4 Things Every New Runner Should Know

by | Updated: December 4th, 2016 | Read time: 4 minutes

Running takes guts – especially when you’re just starting out. Every other runner on the road seems light-years ahead of you. But the reality is: you’ll get there. Whether you have a marathon on your bucket list or just want to get through your first 5K, there are four key steps every new runner must take to the finish line.

4 Tips for Anyone New to Running
Prep your body and mind with a naturally energizing drink mix.


1. Learn the lingo

Before you get going, try to get familiar with common running terms. That way you’re not overwhelmed or utterly confused when you move on to the next step (the training plan).

Easy run: They don’t call it easy for nothing! You should be able to maintain a conversation throughout the entire run.

Fartleks: This is an easy run with quick bursts of all-out sprinting sprinkled in. For example, pick a landmark down the road to sprint to, and then run easy on the return to your starting point. These intervals would be repeated until you’ve completed a number of miles or have run for a pre-determined duration.

LSD: It’s not what you think. LSD to runners stands for long, slow distance. Depending on your goal or race distance, your weekly LSD could be as little as 3 miles up to 22+ miles if you’re training for a marathon.

Pace: You probably know what this means. When it comes to running, pace is determined by the number of minutes it takes you to run 1 mile (1K for metric runners).

PR: Your personal record, or personal best, is the best overall time you have ever completed (in a race).

Tempo run: This is a form of speed training, where you hold a comfortably hard pace for 20 minutes or longer. Typically, this is considered “race pace,” or the pace you want to run for your upcoming event.

2. Draw a Plan

To be most successful in starting your running journey, it’s essential to find a plan that suits your goals and – most importantly – follow it. If you’ve never run before, the Couch-to-5K app for smart-phone users is a perfect place to start. If you’ve dabbled with running and feel ready to take on a bigger challenge, such as a 10K (6.2 miles) or a half-marathon (13.1 miles), there are a lot of comprehensive training plans to help reach those mile-markers. Most plans will be customized based on experience, race distance and pace goals. Some of my personal favorite plans come from the Hanson’s Distance Project, Hal Higdon and Runner’s World.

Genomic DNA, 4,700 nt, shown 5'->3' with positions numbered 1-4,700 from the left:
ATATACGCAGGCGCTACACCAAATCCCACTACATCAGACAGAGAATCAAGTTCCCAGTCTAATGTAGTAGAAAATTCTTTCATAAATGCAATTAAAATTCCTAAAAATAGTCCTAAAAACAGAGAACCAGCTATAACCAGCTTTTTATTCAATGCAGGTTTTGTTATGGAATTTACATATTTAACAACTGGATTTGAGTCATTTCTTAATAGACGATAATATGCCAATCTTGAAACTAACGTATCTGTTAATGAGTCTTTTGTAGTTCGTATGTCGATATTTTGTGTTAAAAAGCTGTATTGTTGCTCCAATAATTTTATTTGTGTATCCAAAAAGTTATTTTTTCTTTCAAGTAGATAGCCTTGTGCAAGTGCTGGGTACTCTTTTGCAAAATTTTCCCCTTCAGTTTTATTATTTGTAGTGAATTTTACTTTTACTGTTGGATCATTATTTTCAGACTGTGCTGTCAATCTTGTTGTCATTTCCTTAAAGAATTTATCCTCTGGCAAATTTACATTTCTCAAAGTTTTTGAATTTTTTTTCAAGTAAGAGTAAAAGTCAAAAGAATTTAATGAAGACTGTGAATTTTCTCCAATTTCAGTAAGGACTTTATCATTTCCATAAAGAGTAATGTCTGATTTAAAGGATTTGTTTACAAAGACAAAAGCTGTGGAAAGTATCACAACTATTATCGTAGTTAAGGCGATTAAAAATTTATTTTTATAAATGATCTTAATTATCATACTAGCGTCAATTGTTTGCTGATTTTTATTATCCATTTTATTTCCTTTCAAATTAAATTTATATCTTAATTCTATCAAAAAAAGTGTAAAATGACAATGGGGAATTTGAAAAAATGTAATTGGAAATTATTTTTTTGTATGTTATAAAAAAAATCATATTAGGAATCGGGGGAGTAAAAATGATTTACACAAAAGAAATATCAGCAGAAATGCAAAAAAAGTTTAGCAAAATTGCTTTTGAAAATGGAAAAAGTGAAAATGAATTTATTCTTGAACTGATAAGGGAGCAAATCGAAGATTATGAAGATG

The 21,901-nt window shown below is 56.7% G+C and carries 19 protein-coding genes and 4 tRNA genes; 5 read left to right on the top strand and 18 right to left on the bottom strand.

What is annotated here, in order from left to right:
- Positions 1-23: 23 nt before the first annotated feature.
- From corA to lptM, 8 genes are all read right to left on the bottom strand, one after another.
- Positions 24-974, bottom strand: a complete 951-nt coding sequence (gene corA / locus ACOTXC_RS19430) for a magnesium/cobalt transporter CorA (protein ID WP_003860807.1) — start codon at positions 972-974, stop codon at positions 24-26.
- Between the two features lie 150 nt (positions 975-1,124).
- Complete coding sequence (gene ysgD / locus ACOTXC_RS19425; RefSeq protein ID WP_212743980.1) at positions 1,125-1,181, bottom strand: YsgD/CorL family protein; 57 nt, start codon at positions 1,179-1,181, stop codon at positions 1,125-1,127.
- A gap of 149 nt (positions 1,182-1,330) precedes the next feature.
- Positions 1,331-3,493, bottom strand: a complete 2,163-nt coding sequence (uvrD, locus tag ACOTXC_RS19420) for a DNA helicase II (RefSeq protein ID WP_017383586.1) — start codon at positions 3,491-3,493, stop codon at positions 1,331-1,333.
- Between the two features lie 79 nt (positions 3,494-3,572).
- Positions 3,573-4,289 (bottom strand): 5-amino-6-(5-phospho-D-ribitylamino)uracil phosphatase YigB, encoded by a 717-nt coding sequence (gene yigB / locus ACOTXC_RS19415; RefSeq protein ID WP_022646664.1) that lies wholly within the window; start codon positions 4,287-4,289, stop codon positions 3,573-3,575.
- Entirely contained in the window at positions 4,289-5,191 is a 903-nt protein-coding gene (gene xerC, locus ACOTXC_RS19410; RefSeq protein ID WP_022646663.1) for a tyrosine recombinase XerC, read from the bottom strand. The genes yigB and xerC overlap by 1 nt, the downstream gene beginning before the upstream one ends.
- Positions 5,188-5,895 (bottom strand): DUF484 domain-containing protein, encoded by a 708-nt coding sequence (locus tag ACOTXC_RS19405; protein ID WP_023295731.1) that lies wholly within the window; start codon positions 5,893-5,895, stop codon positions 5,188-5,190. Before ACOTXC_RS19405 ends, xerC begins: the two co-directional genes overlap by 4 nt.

3. Gear Up!

  • Get fitted.

The shoe your best friend raves about may not be the best fit for you. Head to a running store and get properly sized. Let them know how much you plan to run each week, the type of terrain (trail or road) and test out a few different styles and brands. Many stores even have treadmills to let you take them for a test spin.

  • Settle on good socks.

You want socks that are “wicking.” That means the fabric is specially designed to wick away moisture (aka sweat), preventing massive blisters from forming while you run.

4. Fuel for Function

Don’t overlook nutrition, as it’s an integral part of your training plan.

  • Pre-workout: Reach for simple, easily digestible carbohydrates 30 to 60 minutes before your run. Easy grabs include a banana, dates or Vega Sport Pre-Workout Energizer.
  • During the workout: No matter how long you’re running, it’s never a bad idea to bring water. If it’s a hot day or you’re heading out for more than 30 minutes, reaching for electrolytes with Vega Sport Electrolyte Hydrator would be a good idea as well.
  • Post-workout: There are many elements to successful recovery. When focusing on food, a 4-to-1 carbohydrate-to-protein ratio 15 to 30 minutes after you run is optimal for replenishing lost energy. I recommend a handful of trail mix, an apple with 1 tablespoon nut butter or a recovery drink like Vega Sport Recovery Accelerator, which is quick and easy nutrition when you’re short on time. About an hour later, enjoy a balanced post-workout meal. This doesn’t need to be any larger than normal, but should feature a heavier protein profile. A clean, digestible protein powder is sufficient if you’re really pinched for time.

Remember, when you fuel better, you perform better. Now tell us, what are you training for this spring?

About the author

Kim McDevitt, MPH, RD

As a registered dietitian and Regional Educator with Vega, Kim has a passion for teaching the power of nutrient dense, plant-based foods. She helps her audiences to understand health in an approachable way — with plenty of laughter and stories. As a runner, with advanced degrees in both nutrition science and public health, Kim loves to inspire others through her creative recipes, personal experience and engaging training events.